It was an entirely delightful night of vintage cinema and deep nostalgia (sometimes very deep) last Thursday at Thailand Cultural Centre. Featuring 28 movie soundtracks sung by an illustrious parade of crooners, from an 83-year-old national artist to an indie rocker in tooth-achingly red pants, the concert Nang Thai Nai Siang Pleng, or "Thai Films In Music", hosted by Thai Film Archive, was a charming showcase that proved that the evocative power of cinema is never a complete experience without the songs that brought back a flood of yesteryear memories _ and something like forgotten happiness.
Sawalee Pakapan and Suthep Wongkamhaeng in a duet, with the film Sawan Mued on the screen.
Move over kiddos, let your parents (and grandparents) have a ball at least for once. I understand if anyone under 30 won't get it that most of the numbers performed in the concert were classics, eternally singalong-able, and cultural artefacts that defined the era when they came out. Take the first song of the night, Ban Sai Thong (House of the Golden Sand), from the 1956 movie of the same name and sung by the original: National Artist Sawalee Pakapan, who starred in the film and who must've sung the song a few thousand times over the past 50 years and yet managed to make it feel new every time. Clips of the film were shown in the background; this music-movie format went on for the rest of the night. Another National Artist and smooth operator Suthep Wongkamhaeng, 77, did a playful duet with Sawalee in Jon Jing Mai Jon Rak (We're Poor But Not Love-poor), a number from the 1958 tragic love story Sawan Mued, which starred Suthep himself with a head full of hair and a voice as silky as beer froth. He also gave us the movie's theme song Sawan Mued (Dark Heaven), a heart-crunching ballad about a blind man's undying love. It's a wonder that the texture of his voice has hardly changed after half-a-century.
Suda Chuenban and Chantana Kittayapan did the bluesy Kliad Khon Suay .
Utane Prommin came on to sing Ruen Pae (The Houseboat), from the eponymous 1961 movie, followed by luk thung godfather Surachai Sombatcharoen, who rendered a song once sung by his father Surapol in an action film Petch Tad Petch (Diamond Versus Diamond, 1966) _ this is a kind of madcap rock 'n' roll film with flamboyant art direction that Quentin Tarantino would love to remake.
The high point of the night, to me, was when Chairat Tiebtiam sang three soundtracks from the teen romantic comedy films of the mid-1970s.
Nostalgia, I think, is when you suddenly realise how many years have passed between now and the first moment you saw or heard something that got stuck in the back of your memory _ these three songs did just that to a lot of people that night, especially when Pairoj Sangworibut and Lalana Sulawan, two heart-throbs from those years of loose shirts and funny hairdos, made a surprise appearance on stage and nearly brought the house down.
Two sexagenarian wildcats, Chantana Kittayapan and Suda Chuenban, came on to do the bluesy, mischievous Kliad Kon Suay (I Hate Beautiful Women), an upbeat lament of an ugly duckling from the 1975 film Khao Nork Na, which tells the story of a dark-skinned half-breed born of a Thai mother and an American GI. Suda _ a funnier, tougher version of Diana Ross _ then screeched out one of the all-time classic soundtracks Pleng Sud Tai (The Last Song), from the 1987 movie of the same name that tells the hard life of a transsexual showgirl.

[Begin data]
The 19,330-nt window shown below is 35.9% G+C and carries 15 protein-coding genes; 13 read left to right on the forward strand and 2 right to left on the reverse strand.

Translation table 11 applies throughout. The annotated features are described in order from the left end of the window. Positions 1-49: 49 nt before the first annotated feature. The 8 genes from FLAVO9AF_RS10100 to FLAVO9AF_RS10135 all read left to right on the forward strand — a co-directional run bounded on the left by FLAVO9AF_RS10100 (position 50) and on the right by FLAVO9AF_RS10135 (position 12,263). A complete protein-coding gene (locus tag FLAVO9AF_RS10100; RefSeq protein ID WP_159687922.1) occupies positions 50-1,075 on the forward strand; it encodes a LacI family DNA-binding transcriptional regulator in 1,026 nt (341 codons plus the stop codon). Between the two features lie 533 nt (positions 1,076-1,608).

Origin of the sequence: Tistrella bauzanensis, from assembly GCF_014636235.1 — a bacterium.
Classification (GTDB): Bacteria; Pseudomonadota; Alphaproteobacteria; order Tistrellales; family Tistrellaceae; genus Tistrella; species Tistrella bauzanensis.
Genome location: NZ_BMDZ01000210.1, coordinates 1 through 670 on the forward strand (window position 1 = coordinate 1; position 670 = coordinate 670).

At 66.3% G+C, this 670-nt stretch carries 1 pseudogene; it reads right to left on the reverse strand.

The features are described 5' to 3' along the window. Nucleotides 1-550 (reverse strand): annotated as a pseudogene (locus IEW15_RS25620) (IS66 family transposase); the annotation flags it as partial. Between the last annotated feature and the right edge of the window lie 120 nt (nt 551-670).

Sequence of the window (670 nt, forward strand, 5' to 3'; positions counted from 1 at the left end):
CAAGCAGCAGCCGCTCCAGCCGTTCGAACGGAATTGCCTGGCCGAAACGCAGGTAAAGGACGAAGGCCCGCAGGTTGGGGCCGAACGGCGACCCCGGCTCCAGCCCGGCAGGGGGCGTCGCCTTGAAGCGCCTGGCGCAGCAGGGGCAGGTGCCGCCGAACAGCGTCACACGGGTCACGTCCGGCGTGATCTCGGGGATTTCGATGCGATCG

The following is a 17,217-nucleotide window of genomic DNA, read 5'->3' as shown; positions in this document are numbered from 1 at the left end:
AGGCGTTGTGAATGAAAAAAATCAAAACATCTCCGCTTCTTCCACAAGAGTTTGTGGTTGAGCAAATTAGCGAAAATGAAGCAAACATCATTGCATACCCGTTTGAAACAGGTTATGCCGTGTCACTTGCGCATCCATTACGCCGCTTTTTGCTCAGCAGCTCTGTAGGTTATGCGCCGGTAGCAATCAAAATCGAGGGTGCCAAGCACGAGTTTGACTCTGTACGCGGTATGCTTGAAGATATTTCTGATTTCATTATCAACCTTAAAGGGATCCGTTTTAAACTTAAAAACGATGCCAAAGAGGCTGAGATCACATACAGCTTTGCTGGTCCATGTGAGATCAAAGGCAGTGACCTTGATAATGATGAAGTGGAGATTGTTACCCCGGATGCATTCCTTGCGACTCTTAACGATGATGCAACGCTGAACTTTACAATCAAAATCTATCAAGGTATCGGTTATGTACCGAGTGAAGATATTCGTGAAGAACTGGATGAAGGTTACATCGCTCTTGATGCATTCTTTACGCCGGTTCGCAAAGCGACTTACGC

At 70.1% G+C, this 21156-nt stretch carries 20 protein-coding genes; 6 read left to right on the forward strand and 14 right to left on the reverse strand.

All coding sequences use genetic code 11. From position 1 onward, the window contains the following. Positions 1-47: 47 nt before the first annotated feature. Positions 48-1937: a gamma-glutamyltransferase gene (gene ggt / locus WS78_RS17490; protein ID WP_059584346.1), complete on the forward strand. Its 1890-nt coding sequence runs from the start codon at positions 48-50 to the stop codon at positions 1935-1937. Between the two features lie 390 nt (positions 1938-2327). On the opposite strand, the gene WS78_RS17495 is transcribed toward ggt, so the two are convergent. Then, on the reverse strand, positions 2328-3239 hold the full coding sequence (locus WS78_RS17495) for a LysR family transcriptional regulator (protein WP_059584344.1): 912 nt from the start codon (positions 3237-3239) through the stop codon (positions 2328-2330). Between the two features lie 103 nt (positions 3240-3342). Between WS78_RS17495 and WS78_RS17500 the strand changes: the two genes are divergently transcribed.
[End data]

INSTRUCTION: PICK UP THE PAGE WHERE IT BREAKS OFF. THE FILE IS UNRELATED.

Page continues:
Surachai Sombatcharoen did a song from the film Petch Tad Petch .
Some of the younger performers that night included Tul Waitoolkiat, a rocker who showed up in red pants to sing Europe, a high-octane number from the 1984 high school drama Wai Ra Raeng; Nipaporn "Zani" Thitithanakarn sang another classic, Kwan Khong Riam from the 1977 film Plae Kao; and Po Yokeeplayboy, in a retro dinner suit, gave the crowd their singalong moments with three numbers: Tone from the 1970 film of the same name, Term Jai Hai Kan from 1989 and a faux-country swagger Krai Ja Metta, an old song that was popularised by the film Tears Of The Black Tiger in 2000.
The last stretch of the nearly three hours of merry-making featured more classics _ in two different temperaments. We had Srisalai Suchartwut, the singer who has the most sexily raspy voice in the Kingdom, doing a jazzy version of her signature tune Chua Fah Din Salai (Eternity), from the till-death-do-us-part love epic of the same name that was made into movies three times in 1957, 1980 and 2010.
Rounding off the night was The Impossibles, a five-man band that were the rage of Bangkok back in the 1970s. The sight of them, led by Setha Sirachaya, attested to the idea that the old-fashioned could also be cool (despite the Gangnam Style moment) when you stick to what you do best.
The Im, as they're often known, did a melancholic Talae Mai Koei Lab (The Sea Never Sleeps) from the 1972 film Suan Son and set up a jolly climax with the theme song of Petch Tad Petch.
Fittingly, the show was a real diamond and in no way rough, and the Film Archive would garner many more fans if they considered putting together something like this again.
Pairoj Sangworibut, Lalana Sulawan and Chairat Tiebtiem.
About the author
- Writer: Kong Rithdee
Position: Deputy Life Editor